Plutonium

Plutonium is a transuranic radioactive chemical element with the symbol Pu and atomic number 94. It is an actinide metal of silvery-gray appearance that tarnishes when exposed to air, forming a dull coating when oxidized. The element normally exhibits six allotropes and four oxidation states. It reacts with carbon, halogens, nitrogen, and silicon. When exposed to moist air, it forms oxides and hydrides that expand the sample up to 70% in volume, which in turn flake off as a powder that can spontaneously ignite. It is also radioactive and can accumulate in the bones. These properties make the handling of plutonium dangerous.

Plutonium is the heaviest primordial element by virtue of its most stable isotope, plutonium-244, whose half-life of about 80 million years is just long enough for the element to be found in trace quantities in nature. Plutonium is mostly a byproduct of nuclear fission in reactors where some of the neutrons released by the fission process convert uranium-238 nuclei into plutonium.

One utilized isotope of plutonium is plutonium-239, which has a half-life of 24,100 years. Plutonium-239 and plutonium-241 are both fissile, meaning the nuclei of their atoms can split when bombarded by thermal neutrons, releasing energy, gamma radiation and more neutrons. These neutrons can sustain a nuclear chain reaction, leading to applications in nuclear weapons and nuclear reactors.

Plutonium-238 has a half-life of 88 years and emits alpha particles. It is a heat source in radioisotope thermoelectric generators, which are used to power some spacecraft. Plutonium-240 has a high rate of spontaneous fission, raising the neutron flux of any sample it is in. The presence of plutonium-240 limits a sample's usability for weapons or reactor fuel, and determines its grade. Plutonium isotopes are expensive and inconvenient to separate, so particular isotopes are usually manufactured in specialized reactors.

Plutonium was first synthesized in 1940 by a team led by Glenn T. Seaborg and Edwin McMillan at the University of California, Berkeley laboratory by bombarding uranium-238 with deuterons. Trace amounts of plutonium were subsequently discovered in nature. Producing plutonium in useful quantities for the first time was a major part of the Manhattan Project during World War II, which developed the first atomic bombs. The first nuclear test, "Trinity" (July 1945), and the second atomic bomb used to destroy a city (Nagasaki, Japan, in August 1945), "Fat Man", both had cores of plutonium-239. Human radiation experiments studying plutonium were conducted without informed consent, and a number of criticality accidents, some lethal, occurred during and after the war. Disposal of plutonium waste from nuclear power plants and dismantled nuclear weapons built during the Cold War is a nuclear-proliferation and environmental concern. Other sources of plutonium in the environment are fallout from numerous above-ground nuclear tests (now banned).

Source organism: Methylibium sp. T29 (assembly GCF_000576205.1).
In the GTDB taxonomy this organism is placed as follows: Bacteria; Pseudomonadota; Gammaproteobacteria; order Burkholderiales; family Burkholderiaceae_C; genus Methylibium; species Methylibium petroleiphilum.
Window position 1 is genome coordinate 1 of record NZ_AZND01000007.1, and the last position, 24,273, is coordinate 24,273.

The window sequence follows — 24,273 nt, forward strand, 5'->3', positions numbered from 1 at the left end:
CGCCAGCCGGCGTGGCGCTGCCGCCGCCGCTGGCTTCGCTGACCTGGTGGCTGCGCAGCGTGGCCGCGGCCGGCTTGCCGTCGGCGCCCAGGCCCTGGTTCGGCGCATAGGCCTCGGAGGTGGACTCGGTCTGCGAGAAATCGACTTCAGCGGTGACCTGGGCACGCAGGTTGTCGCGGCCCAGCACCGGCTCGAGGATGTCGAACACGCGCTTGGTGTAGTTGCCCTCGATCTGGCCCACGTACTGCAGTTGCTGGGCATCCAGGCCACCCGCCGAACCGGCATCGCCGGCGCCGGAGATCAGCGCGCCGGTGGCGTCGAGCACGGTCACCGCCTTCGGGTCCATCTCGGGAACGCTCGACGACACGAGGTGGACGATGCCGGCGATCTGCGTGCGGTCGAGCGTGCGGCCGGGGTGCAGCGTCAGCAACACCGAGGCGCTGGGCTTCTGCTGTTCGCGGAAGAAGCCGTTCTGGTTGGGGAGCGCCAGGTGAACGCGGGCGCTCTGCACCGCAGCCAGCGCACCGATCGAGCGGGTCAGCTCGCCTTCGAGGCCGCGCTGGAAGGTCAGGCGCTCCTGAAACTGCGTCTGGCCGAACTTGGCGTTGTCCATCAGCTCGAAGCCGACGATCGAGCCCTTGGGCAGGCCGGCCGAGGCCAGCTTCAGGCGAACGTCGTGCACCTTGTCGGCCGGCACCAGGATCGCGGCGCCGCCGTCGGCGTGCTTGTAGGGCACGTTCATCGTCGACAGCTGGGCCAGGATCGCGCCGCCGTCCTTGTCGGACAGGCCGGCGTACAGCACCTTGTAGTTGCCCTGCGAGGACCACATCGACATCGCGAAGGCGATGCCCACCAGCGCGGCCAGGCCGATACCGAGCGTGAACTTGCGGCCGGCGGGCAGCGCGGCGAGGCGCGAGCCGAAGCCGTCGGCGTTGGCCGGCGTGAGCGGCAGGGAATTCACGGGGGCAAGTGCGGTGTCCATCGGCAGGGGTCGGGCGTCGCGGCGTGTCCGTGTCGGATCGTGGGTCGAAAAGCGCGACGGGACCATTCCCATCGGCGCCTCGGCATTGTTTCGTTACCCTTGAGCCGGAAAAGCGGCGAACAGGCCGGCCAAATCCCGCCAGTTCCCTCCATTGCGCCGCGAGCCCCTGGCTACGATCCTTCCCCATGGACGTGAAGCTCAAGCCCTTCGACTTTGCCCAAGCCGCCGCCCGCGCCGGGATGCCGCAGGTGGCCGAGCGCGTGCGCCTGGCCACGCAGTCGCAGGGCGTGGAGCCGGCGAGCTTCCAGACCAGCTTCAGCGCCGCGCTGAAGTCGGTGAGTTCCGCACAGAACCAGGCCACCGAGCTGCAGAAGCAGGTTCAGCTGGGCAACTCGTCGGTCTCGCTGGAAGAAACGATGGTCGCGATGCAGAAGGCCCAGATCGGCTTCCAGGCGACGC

Other articles related to "plutonium":

Plutonium(III) Fluoride
... Plutonium(III) fluoride or plutonium trifluoride is the chemical compound composed of plutonium and fluorine with the formula PuF3 ... Plutonium(III) fluoride has the LaF3 structure where the coordination around the plutonium atoms is complex and usually described as tri-capped ...
Leo Brewer - Manhattan Project
... task of predicting the possible high-temperature properties of the newly discovered element plutonium, then available only in trace amounts developing refractory materials ... Brewer's crucibles were ready when the plutonium became available ...
Mononuclidic Element - Contamination By Unstable Trace Isotopes
... Almost all of the plutonium found in nature is the single radioactive primordial nuclide 244Pu ... This makes the plutonium mononuclidic by this definition, but in practice, the very large contamination from artificial plutonium isotopes (such as 239Pu) from reactors and nuclear ... Plutonium is therefore not usually listed as a mononuclidic, due to its lack of utility as a mononuclidic ...
List Of Crimes Involving Radioactive Substances - Murder/attempted Murder - The Karlsruhe Plutonium Affair
... man was convicted of attempting to poison his ex-wife in 2001 with plutonium stolen from WAK (Wiederaufbereitungsanlage Karlsruhe), a small scale reprocessing plant where he worked ... He did not steal a large amount of plutonium, only rags used for wiping surfaces and a small amount of liquid waste ... At least two people (besides the criminal) were contaminated by the plutonium ...
Plutonium - Transportation - Air
... Government air transport regulations permit the transport of plutonium by air, subject to restrictions on other dangerous materials carried on the same flight, packaging requirements ... In 2012 media revealed that plutonium has been flown out of Norway on commercial passenger airlines—around every other year—including one time in 2011 ... Such plutonium transportation is without problems, according to a Senior Advisor (seniorrådgiver) at Statens strålevern ...